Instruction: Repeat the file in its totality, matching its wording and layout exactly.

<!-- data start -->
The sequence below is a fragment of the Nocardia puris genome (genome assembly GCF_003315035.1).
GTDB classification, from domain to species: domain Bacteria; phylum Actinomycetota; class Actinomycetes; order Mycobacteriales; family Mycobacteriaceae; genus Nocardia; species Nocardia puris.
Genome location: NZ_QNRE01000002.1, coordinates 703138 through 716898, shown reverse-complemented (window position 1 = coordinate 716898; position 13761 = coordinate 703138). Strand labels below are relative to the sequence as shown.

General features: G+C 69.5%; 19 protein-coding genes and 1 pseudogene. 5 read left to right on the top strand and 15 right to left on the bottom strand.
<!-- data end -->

The sequence below is a fragment of the Nocardia puris genome (genome assembly GCF_003315035.1).
GTDB classification, from domain to species: domain Bacteria; phylum Actinomycetota; class Actinomycetes; order Mycobacteriales; family Mycobacteriaceae; genus Nocardia; species Nocardia puris.
Genome location: NZ_QNRE01000002.1, coordinates 703138 through 716898, shown reverse-complemented (window position 1 = coordinate 716898; position 13761 = coordinate 703138). Strand labels below are relative to the sequence as shown.

General features: G+C 69.5%; 19 protein-coding genes and 1 pseudogene. 5 read left to right on the top strand and 15 right to left on the bottom strand.